I gather this venture was a success for the Park, so, if they are tempted to roll it out again, you might want to give it a whirl.

Madame Rubinstein at the Park Theatre review ****

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Madame Rubinstein

Park Theatre, 4th May 2017

Jez Bond and his team at the Park Theatre (with the help and goodwill of assorted North London luvvies I think) are doing an ever more successful job in my view in staging new plays and productions that people want, or should want, to see. Which is ultimately the whole point. If no-one sees a play it is a shame, if people see it but don’t really enjoy it (ponderous Shakespeare or clobber you over the head issue plays spring to mind) then it has similarly failed to deliver.

I am signed up for Twitstorm, Rabbits, Loot, What Shadows, The Retreat and Daisy Pulls it Off in forthcoming seasons here and, in contrast to some of the stuff I get to, have found it a relatively easy task of dragging along a willing chum to many of these. Whether it is the subject, the writer or the cast there is normally a clear hook to make me part with the cash. There is also a nice buzz about the place.

And so it was with Madame Rubinstein. A comedy based on the life of cosmetics magnate Helena Rubinstein, with Miriam Margoyles in the lead, was enough to persuade the SO, BUD and KCK to schlep up to Finsbury Park mid-week. And I think we were all glad we did.

Now it would be pretty easy to knock this play (many of the proper reviews have done just that), written by Australian John Misto and which MM herself was instrumental in bringing to this theatre. There is a sense that Mr Misto has tried to cram all the key events of Ms Rubinstein’s life, biopic style, into a couple of hours to the detriment of any real insight into her character. This also means the messages such as they are –  the barriers that stood in the way of Ms Rubinstein and her rival and nemesis, Elizabeth Arden, their need to re-invent their own pasts in order to sell their dreams to their consumers, the part that cosmetics played in the emancipation or otherwise of women in 1950s America – end up being diluted. And this in turn is not helped by the unrelenting focus on keeping up the gag quotient.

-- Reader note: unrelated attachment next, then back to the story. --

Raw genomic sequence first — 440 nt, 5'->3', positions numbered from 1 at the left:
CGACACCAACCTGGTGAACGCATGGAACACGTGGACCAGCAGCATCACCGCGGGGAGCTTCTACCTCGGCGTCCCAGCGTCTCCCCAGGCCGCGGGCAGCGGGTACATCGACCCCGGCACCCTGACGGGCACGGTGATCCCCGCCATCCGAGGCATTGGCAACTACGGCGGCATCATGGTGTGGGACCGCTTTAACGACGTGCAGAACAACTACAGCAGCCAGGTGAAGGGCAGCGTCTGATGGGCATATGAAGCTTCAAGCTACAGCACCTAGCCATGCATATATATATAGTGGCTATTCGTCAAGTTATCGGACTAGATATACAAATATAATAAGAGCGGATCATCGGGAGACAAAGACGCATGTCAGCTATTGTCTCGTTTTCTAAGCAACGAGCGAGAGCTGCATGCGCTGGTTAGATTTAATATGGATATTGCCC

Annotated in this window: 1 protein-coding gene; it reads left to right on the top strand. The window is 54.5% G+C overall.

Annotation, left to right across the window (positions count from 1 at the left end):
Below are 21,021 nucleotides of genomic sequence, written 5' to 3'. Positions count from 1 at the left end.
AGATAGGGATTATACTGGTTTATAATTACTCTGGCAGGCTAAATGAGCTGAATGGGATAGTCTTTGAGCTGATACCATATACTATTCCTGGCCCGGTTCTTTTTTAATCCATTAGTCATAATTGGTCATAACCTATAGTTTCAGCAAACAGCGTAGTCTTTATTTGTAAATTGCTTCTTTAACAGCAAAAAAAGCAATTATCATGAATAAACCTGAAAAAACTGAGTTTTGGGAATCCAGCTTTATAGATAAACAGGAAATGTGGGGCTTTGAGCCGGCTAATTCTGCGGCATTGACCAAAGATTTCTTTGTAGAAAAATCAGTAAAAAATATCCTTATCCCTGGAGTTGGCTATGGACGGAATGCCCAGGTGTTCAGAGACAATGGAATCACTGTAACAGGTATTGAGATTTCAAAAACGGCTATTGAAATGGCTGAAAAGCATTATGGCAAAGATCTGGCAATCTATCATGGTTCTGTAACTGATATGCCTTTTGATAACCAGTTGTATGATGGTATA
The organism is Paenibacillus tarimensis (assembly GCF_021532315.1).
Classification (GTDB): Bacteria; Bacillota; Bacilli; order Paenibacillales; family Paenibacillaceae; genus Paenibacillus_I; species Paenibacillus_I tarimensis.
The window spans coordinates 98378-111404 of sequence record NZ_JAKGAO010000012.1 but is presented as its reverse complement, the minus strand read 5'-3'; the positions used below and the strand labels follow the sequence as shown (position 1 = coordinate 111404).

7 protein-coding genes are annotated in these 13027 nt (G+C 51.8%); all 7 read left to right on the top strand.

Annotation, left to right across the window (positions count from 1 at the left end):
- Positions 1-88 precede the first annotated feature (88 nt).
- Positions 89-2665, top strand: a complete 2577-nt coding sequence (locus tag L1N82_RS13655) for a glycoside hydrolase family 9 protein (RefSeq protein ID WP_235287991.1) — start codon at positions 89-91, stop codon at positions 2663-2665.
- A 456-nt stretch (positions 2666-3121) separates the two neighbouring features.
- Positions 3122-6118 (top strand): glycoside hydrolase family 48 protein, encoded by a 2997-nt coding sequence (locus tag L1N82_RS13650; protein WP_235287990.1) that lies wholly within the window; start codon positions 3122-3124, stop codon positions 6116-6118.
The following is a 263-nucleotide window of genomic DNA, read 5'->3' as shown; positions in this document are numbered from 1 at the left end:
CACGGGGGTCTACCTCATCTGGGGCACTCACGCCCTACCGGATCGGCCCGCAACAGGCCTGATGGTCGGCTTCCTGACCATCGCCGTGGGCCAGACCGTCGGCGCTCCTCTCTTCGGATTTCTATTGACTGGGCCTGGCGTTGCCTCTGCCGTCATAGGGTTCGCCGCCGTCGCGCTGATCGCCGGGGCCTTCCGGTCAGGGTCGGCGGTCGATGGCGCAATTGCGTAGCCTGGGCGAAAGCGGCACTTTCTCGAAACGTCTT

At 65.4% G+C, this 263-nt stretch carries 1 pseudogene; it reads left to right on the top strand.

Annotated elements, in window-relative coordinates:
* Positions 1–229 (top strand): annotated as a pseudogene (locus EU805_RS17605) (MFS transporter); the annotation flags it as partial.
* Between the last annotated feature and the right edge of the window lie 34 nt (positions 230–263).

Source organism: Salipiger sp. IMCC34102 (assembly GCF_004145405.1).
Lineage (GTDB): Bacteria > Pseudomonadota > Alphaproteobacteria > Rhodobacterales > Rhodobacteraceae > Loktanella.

But when it is this funny and entertaining who cares. It is hard to imagine anyone else but Miriam Margoyles delivering the stream of one-liners that she was gifted with. But Frances Barber as Elizabeth Arden and Jonathan Forbes as long suffering assistant, Patrick “Irish’ O’Higgins, gave as good as they got. Yes the jokes are often on the obvious side of stereotypical and yes there is a campiness about the whole affair that some might not welcome. And the multiple scene changes (mostly just shifting of desk and chairs) are distracting. But we laughed. A lot. As did everyone else there.

So a top night out for all. Apparently this is sold out now but if it pops up somewhere else take a look and, as I say, if anything else piques your interest in what is coming up at the Park I think it is worth taking a punt.